Wednesday, March 5, 2008

Is Junior Tuesday a Wash?

Texas, Ohio and Rhode Island go to Hillary Clinton. Ten points in Ohio, 19 points in Rhode Island and about three points in Texas (with more delegates from the caucus to come which Obama is leading). All in all it was certainly a good night for Clinton...or was it?

Since we are down to the nitty gritty in this campaign and there are no winner take-all states (thank god for proportional democracy) her big night turns out could be a one delegate win. Seriously, check the numbers:

Vermont (15 delegates) Barack got 60 percent of the vote
9 - Obama
6 - Clinton

Rhode Island (21 delegates) Hillary got 59% of the vote
12 - Clinton
8- Obama

Texas (primary) link (126 delegates) 51% for Clinton
64 - Clinton
62 - Obama
These are estimates and could go up for Obama because of the African-American vote

Texas (caucus - 67 delegates not near final)
37 -Obama
30 - Clinton

99 - Obama
94 - Clinton

Ohio - 54% for Clinton - Results
73- Clinton
68 - Obama

That is a split of Clinton - 185 and Obama 184. Amazing. Mrs. Clinton certainly has bragging rights, but she did not win anything. Obama surely will make this up in Wyoming and Mississippi. According to both campaigns Obama entered last night with a 159 pledged delegate lead. So, the lead is now 158?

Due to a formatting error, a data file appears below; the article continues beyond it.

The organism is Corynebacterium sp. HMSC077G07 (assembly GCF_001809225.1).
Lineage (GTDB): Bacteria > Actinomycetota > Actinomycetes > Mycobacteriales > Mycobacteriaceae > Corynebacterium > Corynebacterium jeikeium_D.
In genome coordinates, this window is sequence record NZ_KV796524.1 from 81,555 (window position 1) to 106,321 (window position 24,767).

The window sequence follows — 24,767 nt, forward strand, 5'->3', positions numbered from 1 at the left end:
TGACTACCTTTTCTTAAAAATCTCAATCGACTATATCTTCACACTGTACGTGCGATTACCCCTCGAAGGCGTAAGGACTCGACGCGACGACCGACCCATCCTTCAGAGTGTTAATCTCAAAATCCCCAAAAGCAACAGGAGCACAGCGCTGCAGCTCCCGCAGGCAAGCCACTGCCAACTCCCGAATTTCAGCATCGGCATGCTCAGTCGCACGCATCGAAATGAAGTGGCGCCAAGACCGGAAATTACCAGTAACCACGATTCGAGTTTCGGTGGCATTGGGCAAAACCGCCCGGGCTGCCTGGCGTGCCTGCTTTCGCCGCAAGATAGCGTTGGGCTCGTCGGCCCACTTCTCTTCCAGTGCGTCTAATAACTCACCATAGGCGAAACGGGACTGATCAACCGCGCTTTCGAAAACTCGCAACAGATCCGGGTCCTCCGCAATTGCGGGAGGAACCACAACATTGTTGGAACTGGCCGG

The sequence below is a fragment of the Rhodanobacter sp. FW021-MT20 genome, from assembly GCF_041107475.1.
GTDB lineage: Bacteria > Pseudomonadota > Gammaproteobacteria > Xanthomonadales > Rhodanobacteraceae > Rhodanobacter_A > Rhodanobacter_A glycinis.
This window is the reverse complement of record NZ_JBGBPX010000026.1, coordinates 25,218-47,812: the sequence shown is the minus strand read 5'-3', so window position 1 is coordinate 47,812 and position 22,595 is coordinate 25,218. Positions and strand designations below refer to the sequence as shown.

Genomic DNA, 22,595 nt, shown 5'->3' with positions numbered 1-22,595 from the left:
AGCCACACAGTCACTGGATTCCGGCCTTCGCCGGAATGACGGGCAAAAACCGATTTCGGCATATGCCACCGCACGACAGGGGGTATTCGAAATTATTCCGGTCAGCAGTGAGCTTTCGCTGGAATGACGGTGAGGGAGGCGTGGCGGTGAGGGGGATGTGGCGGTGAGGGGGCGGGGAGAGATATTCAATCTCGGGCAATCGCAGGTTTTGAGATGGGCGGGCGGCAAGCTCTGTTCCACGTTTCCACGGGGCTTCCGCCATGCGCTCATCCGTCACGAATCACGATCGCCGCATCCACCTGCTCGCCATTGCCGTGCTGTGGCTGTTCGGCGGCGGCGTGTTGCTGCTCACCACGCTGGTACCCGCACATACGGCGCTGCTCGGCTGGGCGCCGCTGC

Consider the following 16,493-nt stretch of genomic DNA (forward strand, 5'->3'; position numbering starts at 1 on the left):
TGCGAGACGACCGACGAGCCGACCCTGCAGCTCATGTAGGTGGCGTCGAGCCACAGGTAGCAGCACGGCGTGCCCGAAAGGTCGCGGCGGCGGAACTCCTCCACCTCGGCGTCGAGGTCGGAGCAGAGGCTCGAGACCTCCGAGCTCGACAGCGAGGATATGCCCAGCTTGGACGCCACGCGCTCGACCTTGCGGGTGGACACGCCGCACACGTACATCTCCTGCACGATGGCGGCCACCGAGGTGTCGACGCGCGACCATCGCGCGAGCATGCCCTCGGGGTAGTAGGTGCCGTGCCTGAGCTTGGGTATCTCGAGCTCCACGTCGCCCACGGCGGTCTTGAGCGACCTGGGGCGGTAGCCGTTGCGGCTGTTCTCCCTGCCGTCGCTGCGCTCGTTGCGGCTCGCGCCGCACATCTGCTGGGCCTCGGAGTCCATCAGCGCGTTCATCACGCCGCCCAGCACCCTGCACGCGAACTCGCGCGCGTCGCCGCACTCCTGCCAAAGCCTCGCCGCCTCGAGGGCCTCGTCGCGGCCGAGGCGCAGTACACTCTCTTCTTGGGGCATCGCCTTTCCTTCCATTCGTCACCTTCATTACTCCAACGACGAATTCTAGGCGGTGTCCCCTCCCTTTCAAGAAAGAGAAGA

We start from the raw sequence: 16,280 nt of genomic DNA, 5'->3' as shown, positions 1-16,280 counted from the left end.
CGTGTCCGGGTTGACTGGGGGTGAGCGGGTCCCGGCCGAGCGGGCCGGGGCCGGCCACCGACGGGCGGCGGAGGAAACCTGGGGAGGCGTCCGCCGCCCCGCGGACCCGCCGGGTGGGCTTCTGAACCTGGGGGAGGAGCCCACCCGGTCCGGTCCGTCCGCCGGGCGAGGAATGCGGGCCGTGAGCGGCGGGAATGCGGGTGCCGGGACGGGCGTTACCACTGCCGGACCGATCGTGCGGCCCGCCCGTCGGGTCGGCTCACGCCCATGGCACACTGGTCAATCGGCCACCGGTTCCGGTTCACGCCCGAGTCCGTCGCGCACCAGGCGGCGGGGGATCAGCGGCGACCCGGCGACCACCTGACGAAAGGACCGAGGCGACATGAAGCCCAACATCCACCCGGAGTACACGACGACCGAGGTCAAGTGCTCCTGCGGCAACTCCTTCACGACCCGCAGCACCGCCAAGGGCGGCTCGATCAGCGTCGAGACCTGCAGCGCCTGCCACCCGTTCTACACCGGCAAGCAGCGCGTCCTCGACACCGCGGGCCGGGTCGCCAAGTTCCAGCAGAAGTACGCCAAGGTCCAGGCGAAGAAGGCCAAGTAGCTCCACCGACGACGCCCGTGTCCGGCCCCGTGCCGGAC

One thing that is true today is Obama needs to react to the negative barrage of attacks on all fronts he received over the last week. Seven weeks of this and he could be seriously down for the count. His campaign needs to react.

Update: Clinton's win may be up to ten delegates, still very modest.


Glory to the Union said...

Yes and no. It didn't do much for Clinton in terms of the delegate count. But one of the public radio reporters last night made the astute observation that the lead up to last night was not about numbers, it was about momentum. And Hillary did gain some momentum from her wins last night.

Anonymous said...

What does momentum do when there is no possible way you can win the delegates?

And I agree the momentum of Obama was stopped, but what momentum does she have? They are going to Wyoming and Mississippi next with Pennsylvania in seven weeks.

Glory to the Union said...

yep, she's got a math problem with the pldeged delegates. but, it is also a factual statement that neither of them can win without super delegates.

i guess we view the race differently. since i will be happy to see either of them take the office, i am enjoying the competitive race. i also love it when voters defy pundit and pollster expectations. it makes me hopeful that the voters do still have some power.